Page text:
Persistence filters for controller and observer design in singular gain systems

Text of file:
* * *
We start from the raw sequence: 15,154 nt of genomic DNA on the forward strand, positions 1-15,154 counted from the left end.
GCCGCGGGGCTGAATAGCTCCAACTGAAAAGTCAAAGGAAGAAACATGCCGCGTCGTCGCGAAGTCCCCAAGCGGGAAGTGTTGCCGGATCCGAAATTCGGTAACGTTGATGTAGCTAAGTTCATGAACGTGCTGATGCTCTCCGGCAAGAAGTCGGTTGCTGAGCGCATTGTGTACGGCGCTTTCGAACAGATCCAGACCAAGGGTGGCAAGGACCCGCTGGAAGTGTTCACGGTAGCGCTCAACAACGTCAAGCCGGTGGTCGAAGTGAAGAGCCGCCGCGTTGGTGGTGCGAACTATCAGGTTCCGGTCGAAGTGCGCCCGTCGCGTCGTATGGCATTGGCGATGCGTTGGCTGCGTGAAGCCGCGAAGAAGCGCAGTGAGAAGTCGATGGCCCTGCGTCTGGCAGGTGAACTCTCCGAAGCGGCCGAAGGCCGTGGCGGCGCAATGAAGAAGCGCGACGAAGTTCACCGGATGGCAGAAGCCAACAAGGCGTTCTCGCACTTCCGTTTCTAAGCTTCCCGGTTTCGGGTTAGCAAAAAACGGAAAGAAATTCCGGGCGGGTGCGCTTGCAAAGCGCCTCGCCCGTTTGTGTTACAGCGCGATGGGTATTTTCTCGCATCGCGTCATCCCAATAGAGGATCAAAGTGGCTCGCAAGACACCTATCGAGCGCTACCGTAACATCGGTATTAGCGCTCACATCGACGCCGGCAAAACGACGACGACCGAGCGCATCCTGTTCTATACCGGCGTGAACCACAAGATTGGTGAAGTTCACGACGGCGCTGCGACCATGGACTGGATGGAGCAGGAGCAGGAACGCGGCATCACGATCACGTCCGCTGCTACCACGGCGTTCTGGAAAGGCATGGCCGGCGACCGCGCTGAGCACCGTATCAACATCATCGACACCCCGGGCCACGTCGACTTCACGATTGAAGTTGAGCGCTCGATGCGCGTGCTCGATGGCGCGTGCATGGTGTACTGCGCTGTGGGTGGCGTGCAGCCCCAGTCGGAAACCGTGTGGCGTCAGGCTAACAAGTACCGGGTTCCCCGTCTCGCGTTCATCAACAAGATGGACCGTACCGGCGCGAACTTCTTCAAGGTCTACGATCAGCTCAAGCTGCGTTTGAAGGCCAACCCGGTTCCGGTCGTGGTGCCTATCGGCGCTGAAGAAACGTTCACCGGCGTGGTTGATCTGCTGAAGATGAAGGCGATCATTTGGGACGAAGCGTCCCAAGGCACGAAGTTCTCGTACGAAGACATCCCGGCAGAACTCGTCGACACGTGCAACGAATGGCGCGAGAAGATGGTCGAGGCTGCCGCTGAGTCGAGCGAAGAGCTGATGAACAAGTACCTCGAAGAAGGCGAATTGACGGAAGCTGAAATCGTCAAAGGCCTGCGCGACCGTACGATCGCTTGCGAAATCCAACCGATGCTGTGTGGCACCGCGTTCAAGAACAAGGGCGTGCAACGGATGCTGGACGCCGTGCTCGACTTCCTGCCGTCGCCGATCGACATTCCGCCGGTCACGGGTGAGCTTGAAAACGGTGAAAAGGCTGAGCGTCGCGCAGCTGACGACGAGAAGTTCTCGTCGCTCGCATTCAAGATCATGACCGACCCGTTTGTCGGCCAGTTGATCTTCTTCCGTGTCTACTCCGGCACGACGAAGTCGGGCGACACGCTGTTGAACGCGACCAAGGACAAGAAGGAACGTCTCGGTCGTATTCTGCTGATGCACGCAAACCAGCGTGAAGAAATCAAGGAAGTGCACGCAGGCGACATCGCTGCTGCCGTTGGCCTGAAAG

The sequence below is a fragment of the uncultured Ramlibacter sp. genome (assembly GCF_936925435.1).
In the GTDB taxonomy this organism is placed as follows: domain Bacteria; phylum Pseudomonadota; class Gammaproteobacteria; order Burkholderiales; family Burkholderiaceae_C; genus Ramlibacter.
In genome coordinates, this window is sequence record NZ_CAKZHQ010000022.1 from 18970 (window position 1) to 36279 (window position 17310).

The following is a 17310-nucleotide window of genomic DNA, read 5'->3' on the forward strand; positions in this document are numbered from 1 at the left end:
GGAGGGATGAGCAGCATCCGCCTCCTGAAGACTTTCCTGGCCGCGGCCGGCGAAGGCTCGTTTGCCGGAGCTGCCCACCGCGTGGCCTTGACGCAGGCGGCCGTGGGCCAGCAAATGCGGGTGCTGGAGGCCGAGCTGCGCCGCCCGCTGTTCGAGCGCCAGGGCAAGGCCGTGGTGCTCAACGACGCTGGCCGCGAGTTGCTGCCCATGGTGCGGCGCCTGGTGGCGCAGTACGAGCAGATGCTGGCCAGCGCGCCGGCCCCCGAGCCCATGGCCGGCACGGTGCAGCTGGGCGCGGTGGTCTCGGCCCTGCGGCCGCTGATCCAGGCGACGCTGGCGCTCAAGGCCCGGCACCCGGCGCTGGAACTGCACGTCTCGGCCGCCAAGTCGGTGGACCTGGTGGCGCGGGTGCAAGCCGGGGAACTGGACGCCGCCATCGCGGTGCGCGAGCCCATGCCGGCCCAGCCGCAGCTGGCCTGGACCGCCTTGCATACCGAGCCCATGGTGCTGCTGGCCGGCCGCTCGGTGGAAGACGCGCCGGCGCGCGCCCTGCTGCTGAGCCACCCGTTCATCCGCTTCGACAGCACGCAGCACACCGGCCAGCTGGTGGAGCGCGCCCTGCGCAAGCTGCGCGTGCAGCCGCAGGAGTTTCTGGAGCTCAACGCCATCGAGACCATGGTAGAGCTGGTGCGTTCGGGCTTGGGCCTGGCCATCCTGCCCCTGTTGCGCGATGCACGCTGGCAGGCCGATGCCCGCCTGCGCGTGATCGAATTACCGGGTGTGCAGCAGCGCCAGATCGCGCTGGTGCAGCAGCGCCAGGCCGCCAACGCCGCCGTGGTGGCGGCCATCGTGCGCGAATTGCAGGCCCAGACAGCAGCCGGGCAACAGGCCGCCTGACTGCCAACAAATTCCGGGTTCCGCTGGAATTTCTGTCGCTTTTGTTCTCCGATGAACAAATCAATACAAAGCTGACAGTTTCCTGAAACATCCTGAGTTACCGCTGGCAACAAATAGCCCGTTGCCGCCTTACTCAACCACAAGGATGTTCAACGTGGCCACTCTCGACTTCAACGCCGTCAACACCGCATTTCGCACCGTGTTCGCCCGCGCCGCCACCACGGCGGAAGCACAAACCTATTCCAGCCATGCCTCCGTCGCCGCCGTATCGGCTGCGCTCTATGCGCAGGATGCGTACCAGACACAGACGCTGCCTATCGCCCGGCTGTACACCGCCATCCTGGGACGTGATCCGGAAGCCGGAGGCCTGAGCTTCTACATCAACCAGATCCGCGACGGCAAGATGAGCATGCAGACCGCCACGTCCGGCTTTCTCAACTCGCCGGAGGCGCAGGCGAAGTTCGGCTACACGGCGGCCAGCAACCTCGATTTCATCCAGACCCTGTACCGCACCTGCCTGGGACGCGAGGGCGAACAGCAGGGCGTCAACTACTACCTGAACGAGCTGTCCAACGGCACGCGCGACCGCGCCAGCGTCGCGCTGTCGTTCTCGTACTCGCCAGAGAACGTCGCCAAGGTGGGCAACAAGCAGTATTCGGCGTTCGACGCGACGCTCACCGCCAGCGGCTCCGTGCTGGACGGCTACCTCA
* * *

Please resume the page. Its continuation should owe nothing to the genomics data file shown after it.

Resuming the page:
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This dissertation develops a general framework for designing stabilizing feedback controllers and observers for dynamics with state/time dependent gains on the control signals and measured outputs. These gains have potential singularity periods but satisfy a technically non-trivial condition referred to as persistence of excitation. A persistence filter design constitutes the primary theoretical innovation of this work around which the controller and observer development is centered. Application areas of singular gain systems considered in this study include robotics, biomechanics, intelligent structures and spacecrafts. Several representative problems involving singular, time-dependent gains are addressed. The specific contributions of this dissertation are outlined as follows: (i) a stabilizing feedback for linear, single-input systems with time-varying, singular control scaling is designed that allows arbitrary exponential convergence rate for the closed-loop dynamics. An adaptive control generalization of this result allows asymptotic convergence in presence of unknown plant parameters. An extension to a special, single-input nonlinear system in the controller canonical form is also proposed. It is proven that this control design results in bounded tracking error signals for a trajectory tracking objective; (ii) observer design for linear, single-output systems with time-varying, singular measurement gains is considered. A persistence filter similar in structure to the control counterpart aids an observer design that guarantees exponential state reconstruction with arbitrary convergence rates; (iii) the observer and controller designs are combined to obtain an exponentially stabilizing output feedback controller for linear, single-input, single-output dynamics with singular gains on both the control and measurements. A novel separation property is established as a consequence. The construction motivates applications to stabilization with reversible transducers which can switch between sensor and actuator modes. The results are verified on two illustrative applications, vibration control using piezoelectric devices and inverted pendulum stabilization with a DC motor. The linear result is further generalized to include state dependent gains; (iv) application of the persistence filter theory to spacecraft attitude stabilization using intermittent actuation is explored. The intermittence is characterized by a time-varying, periodically singular control gain. A nonlinear persistence filter allows construction of an exponentially stabilizing controller and simulations verify convergence with intermittent actuation where conventional proportional-derivative control fails; (v) a stabilization result for a special multi-input, linear system with time-varying matrix control gains is presented. The matrix gain is assumed to be diagonal but allows fewer controls than states subject to a controllability assumption in absence of the singular gain matrix. The single-input adaptive control results are shown to extend to the multi-input case. An application to angular velocity stabilization of an underactuated rigid spacecraft is considered.
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